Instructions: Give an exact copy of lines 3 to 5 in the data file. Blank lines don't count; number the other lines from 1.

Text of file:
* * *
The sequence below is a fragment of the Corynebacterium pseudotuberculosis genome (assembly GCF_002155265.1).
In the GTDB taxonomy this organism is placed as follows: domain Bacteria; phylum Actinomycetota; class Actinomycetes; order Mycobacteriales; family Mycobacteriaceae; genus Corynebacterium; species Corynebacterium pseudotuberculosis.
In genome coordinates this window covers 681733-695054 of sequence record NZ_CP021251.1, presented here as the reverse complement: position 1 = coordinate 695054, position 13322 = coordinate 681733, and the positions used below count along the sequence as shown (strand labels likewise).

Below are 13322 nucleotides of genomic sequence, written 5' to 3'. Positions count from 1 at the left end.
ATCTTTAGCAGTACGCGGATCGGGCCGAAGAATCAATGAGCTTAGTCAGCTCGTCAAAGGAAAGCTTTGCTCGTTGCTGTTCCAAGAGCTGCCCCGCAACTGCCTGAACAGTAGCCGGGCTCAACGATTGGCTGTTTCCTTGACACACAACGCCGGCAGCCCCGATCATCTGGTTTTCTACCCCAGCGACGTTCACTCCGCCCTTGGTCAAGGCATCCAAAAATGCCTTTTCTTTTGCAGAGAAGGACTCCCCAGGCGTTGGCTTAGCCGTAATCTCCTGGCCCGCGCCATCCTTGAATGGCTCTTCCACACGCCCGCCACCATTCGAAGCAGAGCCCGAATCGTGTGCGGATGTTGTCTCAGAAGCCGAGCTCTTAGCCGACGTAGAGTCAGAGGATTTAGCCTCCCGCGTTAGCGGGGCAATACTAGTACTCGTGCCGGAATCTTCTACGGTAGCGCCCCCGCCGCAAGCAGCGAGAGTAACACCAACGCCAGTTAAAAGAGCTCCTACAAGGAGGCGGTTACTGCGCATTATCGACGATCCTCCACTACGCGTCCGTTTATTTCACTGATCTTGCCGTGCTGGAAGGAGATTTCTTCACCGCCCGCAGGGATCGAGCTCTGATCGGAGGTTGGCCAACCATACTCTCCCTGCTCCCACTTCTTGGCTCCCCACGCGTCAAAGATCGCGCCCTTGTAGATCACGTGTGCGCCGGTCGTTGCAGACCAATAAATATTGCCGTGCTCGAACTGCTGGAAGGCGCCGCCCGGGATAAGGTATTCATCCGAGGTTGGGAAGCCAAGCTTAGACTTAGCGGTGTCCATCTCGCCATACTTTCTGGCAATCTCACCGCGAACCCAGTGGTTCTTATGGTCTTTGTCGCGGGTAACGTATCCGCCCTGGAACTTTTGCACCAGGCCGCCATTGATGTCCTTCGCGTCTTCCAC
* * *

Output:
In genome coordinates this window covers 681733-695054 of sequence record NZ_CP021251.1, presented here as the reverse complement: position 1 = coordinate 695054, position 13322 = coordinate 681733, and the positions used below count along the sequence as shown (strand labels likewise).

Below are 13322 nucleotides of genomic sequence, written 5' to 3'. Positions count from 1 at the left end.
ATCTTTAGCAGTACGCGGATCGGGCCGAAGAATCAATGAGCTTAGTCAGCTCGTCAAAGGAAAGCTTTGCTCGTTGCTGTTCCAAGAGCTGCCCCGCAACTGCCTGAACAGTAGCCGGGCTCAACGATTGGCTGTTTCCTTGACACACAACGCCGGCAGCCCCGATCATCTGGTTTTCTACCCCAGCGACGTTCACTCCGCCCTTGGTCAAGGCATCCAAAAATGCCTTTTCTTTTGCAGAGAAGGACTCCCCAGGCGTTGGCTTAGCCGTAATCTCCTGGCCCGCGCCATCCTTGAATGGCTCTTCCACACGCCCGCCACCATTCGAAGCAGAGCCCGAATCGTGTGCGGATGTTGTCTCAGAAGCCGAGCTCTTAGCCGACGTAGAGTCAGAGGATTTAGCCTCCCGCGTTAGCGGGGCAATACTAGTACTCGTGCCGGAATCTTCTACGGTAGCGCCCCCGCCGCAAGCAGCGAGAGTAACACCAACGCCAGTTAAAAGAGCTCCTACAAGGAGGCGGTTACTGCGCATTATCGACGATCCTCCACTACGCGTCCGTTTATTTCACTGATCTTGCCGTGCTGGAAGGAGATTTCTTCACCGCCCGCAGGGATCGAGCTCTGATCGGAGGTTGGCCAACCATACTCTCCCTGCTCCCACTTCTTGGCTCCCCACGCGTCAAAGATCGCGCCCTTGTAGATCACGTGTGCGCCGGTCGTTGCAGACCAATAAATATTGCCGTGCTCGAACTGCTGGAAGGCGCCGCCCGGGATAAGGTATTCATCCGAGGTTGGGAAGCCAAGCTTAGACTTAGCGGTGTCCATCTCGCCATACTTTCTGGCAATCTCACCGCGAACCCAGTGGTTCTTATGGTCTTTGTCGCGGGTAACGTATCCGCCCTGGAACTTTTGCACCAGGCCGCCATTGATGTCCTTCGCGTCTTCCAC